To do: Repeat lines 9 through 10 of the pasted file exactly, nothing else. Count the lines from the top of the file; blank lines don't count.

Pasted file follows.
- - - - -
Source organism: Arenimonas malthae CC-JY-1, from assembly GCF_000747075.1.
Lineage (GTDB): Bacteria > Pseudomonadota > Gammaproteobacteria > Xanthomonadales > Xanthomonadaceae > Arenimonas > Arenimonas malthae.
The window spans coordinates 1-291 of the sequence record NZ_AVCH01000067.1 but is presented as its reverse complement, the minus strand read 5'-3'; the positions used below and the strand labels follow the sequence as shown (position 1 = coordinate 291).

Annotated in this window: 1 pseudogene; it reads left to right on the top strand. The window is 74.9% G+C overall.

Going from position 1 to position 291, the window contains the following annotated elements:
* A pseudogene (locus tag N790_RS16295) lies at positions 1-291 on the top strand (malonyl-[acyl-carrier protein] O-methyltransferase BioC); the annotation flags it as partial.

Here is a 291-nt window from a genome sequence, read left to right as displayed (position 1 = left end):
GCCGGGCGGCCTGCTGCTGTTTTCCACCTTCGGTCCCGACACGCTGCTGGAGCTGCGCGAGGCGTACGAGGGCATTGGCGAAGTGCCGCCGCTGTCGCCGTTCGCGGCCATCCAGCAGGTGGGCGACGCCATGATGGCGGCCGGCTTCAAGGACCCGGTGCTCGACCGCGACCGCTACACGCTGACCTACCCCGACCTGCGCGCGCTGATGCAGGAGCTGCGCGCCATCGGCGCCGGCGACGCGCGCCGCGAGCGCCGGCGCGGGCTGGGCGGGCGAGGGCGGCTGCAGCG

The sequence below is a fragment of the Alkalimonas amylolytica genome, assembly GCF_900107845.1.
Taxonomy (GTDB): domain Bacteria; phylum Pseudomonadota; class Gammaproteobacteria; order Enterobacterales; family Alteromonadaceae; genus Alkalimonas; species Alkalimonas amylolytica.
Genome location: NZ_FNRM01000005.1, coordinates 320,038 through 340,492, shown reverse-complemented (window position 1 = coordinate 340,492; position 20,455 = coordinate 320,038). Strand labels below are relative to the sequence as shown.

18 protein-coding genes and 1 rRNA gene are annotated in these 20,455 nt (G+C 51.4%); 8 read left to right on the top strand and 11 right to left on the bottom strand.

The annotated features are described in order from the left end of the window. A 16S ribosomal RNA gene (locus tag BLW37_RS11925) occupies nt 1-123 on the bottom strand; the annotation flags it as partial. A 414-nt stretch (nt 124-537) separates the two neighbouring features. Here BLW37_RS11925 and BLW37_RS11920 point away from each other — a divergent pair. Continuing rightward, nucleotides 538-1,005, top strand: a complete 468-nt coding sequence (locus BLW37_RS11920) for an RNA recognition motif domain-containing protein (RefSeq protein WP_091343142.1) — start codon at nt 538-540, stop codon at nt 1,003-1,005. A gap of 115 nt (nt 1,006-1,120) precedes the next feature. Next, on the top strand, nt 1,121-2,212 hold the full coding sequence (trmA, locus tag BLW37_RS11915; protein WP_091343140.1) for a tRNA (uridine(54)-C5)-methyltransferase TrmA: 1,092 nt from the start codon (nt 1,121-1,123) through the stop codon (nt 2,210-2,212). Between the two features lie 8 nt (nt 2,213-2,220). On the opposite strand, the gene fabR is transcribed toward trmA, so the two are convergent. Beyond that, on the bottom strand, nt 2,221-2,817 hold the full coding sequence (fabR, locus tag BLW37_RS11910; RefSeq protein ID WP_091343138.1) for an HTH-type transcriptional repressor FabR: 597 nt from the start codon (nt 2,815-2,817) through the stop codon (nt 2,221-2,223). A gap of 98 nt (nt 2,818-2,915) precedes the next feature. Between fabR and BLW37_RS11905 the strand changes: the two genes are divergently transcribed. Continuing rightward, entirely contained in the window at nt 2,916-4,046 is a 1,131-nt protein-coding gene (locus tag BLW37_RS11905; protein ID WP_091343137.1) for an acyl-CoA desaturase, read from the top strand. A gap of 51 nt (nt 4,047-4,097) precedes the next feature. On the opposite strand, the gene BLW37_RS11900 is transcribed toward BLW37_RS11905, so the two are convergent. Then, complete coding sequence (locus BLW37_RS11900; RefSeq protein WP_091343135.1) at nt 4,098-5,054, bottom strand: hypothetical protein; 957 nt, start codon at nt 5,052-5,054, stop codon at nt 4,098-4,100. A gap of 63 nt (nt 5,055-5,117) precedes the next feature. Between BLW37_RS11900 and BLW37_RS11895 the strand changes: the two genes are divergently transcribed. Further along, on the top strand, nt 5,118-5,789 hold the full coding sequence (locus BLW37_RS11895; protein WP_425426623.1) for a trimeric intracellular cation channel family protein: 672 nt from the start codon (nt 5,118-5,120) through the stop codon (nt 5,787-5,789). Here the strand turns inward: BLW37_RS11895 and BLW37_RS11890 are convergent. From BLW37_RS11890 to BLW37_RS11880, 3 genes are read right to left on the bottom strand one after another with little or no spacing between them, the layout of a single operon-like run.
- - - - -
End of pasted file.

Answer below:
The sequence below is a fragment of the Alkalimonas amylolytica genome, assembly GCF_900107845.1.
Taxonomy (GTDB): domain Bacteria; phylum Pseudomonadota; class Gammaproteobacteria; order Enterobacterales; family Alteromonadaceae; genus Alkalimonas; species Alkalimonas amylolytica.